There can’t be many filmmakers with as ignominious an ending to their careers. Now over 80 years old, Nicolas Roeg is still directing but his oeuvre from the last 10 years sounds closer to 80s Skin-emax than great cinema. Compare his early run of gems (Performance, Walkabout, Don’t Look Now, The Man Who Fell to Earth, Bad Timing), with his recent output (Full Body Massage, Samson and Delilah, The Sound of Claudia Schiffer, Puffball: The Devil’s Eyeball). It’s a bit disheartening.
Insignificance comes smack in the middle. It’s not a great film, and it finds the director, already nearly 60 at the time, beginning his downslide. Nonetheless, there are elements of the film that make it more than just watchable. At times we see flashes of that old Roeg cinematographic/directorial brilliance.
Based off of a play by Terry Johnson, the film finds four characters who look and act a lot like Joe DiMaggio (Gary Busey as “The Ballplayer”), Marilyn Monroe (Theresa Russell as “The Actress”), Joseph McCarthy (Tony Curtis as “The Senator”) and Albert Einstein (Michael Emil as “The Professor”) crossing paths over the course of one night in New York City.
It’s a film about hysteria big and small, fear of the bomb, and the bright lights of celebrity. That hysteria ranges from everything from fear of infidelity to nuclear holocaust.
Using archetypes allows Roeg to jump right into the action, eschewing character introduction. We find The Actress in the midst of shooting an iconic scene from The Seven Year Itch. The Ballplayer is watching a game at the bar and chasing after The Actress. The Senator is confronting The Professor about a series of unnamed “hearings” and The Professor is trying to protect his work – a huge amount of mathematical and scientific scribblings.
In true Roeg fashion the structure is non-linear. Not so much as his groundbreaking, flash-forward collaboration with Richard Lester, Petulia, but still, the flashbacks slowly reveal sources of guilt for each character: The Senator’s Catholic guilt, The Actress’ sexual guilt, The Ballplayer’s ambitious guilt, and of course, The Professor’s violent, bomb-driven guilt.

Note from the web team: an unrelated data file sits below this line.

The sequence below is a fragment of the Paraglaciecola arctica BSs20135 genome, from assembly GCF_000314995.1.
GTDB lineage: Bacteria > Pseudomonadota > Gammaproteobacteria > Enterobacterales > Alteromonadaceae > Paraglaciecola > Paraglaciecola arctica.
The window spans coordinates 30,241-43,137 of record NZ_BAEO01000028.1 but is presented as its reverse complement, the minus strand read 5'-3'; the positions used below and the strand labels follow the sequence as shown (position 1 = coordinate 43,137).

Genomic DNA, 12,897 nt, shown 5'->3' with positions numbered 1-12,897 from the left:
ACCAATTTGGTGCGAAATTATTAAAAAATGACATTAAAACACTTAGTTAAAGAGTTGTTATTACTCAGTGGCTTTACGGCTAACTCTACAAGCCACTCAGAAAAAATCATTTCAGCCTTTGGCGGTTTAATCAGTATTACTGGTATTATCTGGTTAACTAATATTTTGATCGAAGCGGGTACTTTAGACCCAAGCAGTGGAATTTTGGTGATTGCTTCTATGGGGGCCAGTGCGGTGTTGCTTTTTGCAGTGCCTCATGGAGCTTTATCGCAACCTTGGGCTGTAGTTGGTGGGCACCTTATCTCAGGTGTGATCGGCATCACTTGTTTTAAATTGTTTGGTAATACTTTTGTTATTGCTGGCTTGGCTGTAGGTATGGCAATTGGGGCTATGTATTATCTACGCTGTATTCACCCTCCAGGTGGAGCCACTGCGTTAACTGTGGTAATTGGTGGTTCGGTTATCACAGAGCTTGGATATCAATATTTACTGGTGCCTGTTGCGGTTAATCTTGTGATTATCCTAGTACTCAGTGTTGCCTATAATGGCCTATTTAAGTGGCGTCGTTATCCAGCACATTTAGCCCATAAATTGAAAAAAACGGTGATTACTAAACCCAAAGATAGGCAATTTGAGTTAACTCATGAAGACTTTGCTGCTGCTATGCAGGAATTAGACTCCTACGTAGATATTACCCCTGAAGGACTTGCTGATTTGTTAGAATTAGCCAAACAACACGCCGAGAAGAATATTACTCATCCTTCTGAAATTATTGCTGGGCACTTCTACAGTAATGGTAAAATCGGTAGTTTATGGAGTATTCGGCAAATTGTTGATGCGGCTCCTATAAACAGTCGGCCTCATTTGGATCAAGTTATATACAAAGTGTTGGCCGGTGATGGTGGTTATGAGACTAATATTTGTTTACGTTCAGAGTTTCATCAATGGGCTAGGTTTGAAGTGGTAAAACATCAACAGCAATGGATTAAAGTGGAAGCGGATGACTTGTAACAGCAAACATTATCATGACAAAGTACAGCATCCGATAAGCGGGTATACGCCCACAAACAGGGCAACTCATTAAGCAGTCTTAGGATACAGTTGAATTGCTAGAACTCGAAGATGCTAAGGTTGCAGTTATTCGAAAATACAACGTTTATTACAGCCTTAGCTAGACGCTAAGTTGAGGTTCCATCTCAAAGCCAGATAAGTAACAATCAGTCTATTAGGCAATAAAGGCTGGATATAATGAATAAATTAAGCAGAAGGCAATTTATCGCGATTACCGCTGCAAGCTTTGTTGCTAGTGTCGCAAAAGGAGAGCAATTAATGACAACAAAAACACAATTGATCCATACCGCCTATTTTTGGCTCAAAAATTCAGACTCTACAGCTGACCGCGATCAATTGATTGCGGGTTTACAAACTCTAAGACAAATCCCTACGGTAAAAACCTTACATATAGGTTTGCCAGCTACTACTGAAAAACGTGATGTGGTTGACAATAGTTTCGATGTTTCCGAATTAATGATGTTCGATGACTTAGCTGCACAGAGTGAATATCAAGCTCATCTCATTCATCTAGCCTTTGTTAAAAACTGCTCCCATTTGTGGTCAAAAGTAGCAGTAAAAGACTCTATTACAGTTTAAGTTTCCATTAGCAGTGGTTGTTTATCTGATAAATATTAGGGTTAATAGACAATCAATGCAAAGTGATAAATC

In some ways these flashbacks harken to the title of the film. These icons were all insignificant once. And the end of the film, a gorgeous, slow-motion explosion sequence, renders them insignificant still. There are, in fact, acts of insignificance throughout: The Professor tosses his life’s work out the window. The Ballplayer’s life is made up of the number of baseball cards he’s been on.
Aside from an over-the-top performance by Russell and an unfortunate 80s synth-soundtrack, the film is a solid rumination. It’s not quiet thinking either. In the end, as The Professor and The Actress talk in his hotel room after the night of histrionics has come to a close the explosion sequence begins. This is a spellbinding moment. The room is torn to shreds. Glass, walls, papers, fly everywhere. In extreme slow-motion The Actress’ face begins to glow and blur. And then it’s all over. It never happened. Everything is back to normal and The Actress leaves. The credits roll.
It’s not a fantasy or a nightmare sequence. It’s the inevitable collision of all of the ideas of the film. Celebrity, power, violence and guilt are all expressed, and more importantly, blown up, in that explosion. Roeg isn’t saying that the bomb is more powerful than anything (if he were all wouldn’t return to normal right away). He’s not saying that another explosion is imminent (well, he kind of is, but that’s not the ultimate message). What he is saying is that perhaps these events and people – a famous Einstein-ian equation, a Communist witch-hunt, a 56 game hitting streak, and the female face of America – aren’t that important in the grand scheme of things. That human interaction is still simply human interaction – whether you’re Joe DiMaggio or Joe Shmoe.
He also kills Marilyn Monroe in a way far more appropriate to her celebrity than her actual, insignificant death. So it’s kind of a double-edged sword. The explosion sequence puts Albert Einstein and Marilyn Monroe in the midst of a fiery death worthy of James Dean (historicizing and mythologizing them), while also simply, for that moment, killing them just as any human being in the Hiroshima or Nagasaki atrocities.
It’s worth noting that there is one flashback that is quite ambiguous. Shots of a hand reaching out from under wreckage. Blood. By making only these flashbacks wider-scale (the others flashbacks all feature younger versions of the four in personal moments) Roeg attributes this “memory” to everyone. We can at the very least assume it’s the aftermath of some war (or bomb). By not always placing it in direct correlation with any one character it becomes a kind of collective consciousness and a collective guilt.